Popular Movie Franchise Could Contribute to Rise in Speeding and Reckless Driving
For years, researchers and sociologists have been trying to link human behavior with the entertainment and media that we consume. Most of us clearly remember the controversy over explicitly violent video games such as Mortal Kombat and the Street Fighter franchise. In addition to video game violence, there has also been concern over risky onscreen behaviors such as promiscuous, unprotected sex, binge drinking, and aggressive driving.
Unfortunately, finding indisputable connections between our entertainment choices and our behavior is rather difficult. Our decision-making processes are shaped by countless variables, including both internal and external influences. Attempts to study these links often utilize attitudes—which are subjective—and actions in a controlled environment—which are often not reflective of real-world behavior. According to a new study, however, there may be a direct link between a popular film franchise and the driving habits of those who see the movies.
Increases in Instances of Illegal Driving
A team of researchers from Harvard University and Duke University examined detailed records of all traffic violations in Montgomery County, Maryland between 2012 and 2017. During this timeframe, nearly 193,000 speeding tickets were issued in the county, and three installments of The Fast and the Furious franchise were released nationwide. The film series began nearly twenty years ago, and each movie is several hours’ worth of high-octane, adrenaline-fueled stunt driving.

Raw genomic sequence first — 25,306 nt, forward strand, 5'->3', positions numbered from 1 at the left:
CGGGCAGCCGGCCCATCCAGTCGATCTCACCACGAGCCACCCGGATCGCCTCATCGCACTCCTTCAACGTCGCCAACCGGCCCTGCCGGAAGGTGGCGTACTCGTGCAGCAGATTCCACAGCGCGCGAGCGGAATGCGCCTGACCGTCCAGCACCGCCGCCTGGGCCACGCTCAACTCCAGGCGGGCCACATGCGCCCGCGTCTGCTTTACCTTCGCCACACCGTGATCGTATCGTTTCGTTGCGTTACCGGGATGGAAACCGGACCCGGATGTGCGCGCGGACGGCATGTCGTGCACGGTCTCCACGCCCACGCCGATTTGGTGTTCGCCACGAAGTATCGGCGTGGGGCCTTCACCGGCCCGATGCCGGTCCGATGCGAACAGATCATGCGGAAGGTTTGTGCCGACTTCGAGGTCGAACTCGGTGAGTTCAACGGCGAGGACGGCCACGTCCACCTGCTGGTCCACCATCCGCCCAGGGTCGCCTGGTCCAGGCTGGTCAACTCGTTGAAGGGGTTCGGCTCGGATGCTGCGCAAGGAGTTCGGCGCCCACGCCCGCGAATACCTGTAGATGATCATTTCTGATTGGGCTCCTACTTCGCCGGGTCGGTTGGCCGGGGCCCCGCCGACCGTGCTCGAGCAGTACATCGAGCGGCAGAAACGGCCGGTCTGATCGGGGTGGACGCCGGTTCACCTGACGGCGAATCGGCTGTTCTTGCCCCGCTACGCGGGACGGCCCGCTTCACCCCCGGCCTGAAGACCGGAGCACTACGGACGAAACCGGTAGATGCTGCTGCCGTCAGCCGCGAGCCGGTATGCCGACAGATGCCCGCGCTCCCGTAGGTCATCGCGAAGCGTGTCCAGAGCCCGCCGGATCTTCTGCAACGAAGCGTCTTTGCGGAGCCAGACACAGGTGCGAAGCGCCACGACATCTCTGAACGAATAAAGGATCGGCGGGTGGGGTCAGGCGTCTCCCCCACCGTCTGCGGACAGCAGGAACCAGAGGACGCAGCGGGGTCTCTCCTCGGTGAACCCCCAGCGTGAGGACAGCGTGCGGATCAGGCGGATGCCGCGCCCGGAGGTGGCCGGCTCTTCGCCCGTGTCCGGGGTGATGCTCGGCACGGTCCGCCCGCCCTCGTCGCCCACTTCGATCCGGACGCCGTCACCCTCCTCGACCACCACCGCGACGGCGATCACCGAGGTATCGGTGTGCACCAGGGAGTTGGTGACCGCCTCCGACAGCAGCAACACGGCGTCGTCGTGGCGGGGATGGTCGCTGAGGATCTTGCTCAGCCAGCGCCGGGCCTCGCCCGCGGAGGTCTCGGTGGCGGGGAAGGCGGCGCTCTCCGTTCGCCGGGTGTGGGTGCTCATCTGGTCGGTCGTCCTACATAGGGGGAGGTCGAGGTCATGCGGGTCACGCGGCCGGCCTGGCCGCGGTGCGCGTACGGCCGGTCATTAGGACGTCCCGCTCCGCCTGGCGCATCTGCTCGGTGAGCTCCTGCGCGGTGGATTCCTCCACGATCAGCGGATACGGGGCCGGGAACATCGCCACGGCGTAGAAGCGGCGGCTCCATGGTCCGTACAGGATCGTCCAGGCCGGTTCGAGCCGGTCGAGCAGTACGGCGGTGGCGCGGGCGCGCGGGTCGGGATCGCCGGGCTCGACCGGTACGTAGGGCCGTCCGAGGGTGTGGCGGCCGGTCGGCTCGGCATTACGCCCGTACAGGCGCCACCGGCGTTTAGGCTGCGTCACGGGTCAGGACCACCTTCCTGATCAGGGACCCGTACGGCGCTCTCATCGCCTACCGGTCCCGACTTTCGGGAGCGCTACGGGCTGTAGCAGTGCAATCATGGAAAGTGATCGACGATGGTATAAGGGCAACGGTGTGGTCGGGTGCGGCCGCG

According to the team, the first weekend of each Fast movie release saw a 20 percent increase in the average speed of ticketed drivers. On any given day, the average speeding ticket cited drivers exceeding the speed limit 16 miles per hour. When a new movie came out, the average jumped up to 19 miles per hour above the limit.
Release weekends also saw a dramatic increase in extreme speeding, with nearly 2 percent of all ticketed drivers exceeding the speed limit by more than 40 miles per hour—compared to less than 1 percent on a normal day. The researchers looked a little deeper and found that the increases in extreme speeding were primarily in the vicinity of movie theaters. The release of other popular films—such as The Hunger Games—had no apparent effect on driving behavior.
It bears mentioning that the analysis has not been peer-reviewed or published in any research journals, and the data comes from just one county. The insight it offers, however, something worth considering when the next two Fast films hit theaters in the next two years.
Speeding and Excessive Speeding Defense
If you have received a citation for speeding or you are facing criminal charges for excessive speeding, contact an experienced Will County traffic violations defense attorney. We will help you explore your available options and ensure that your rights are fully protected throughout the process. Call 815-740-4025 for a free consultation today.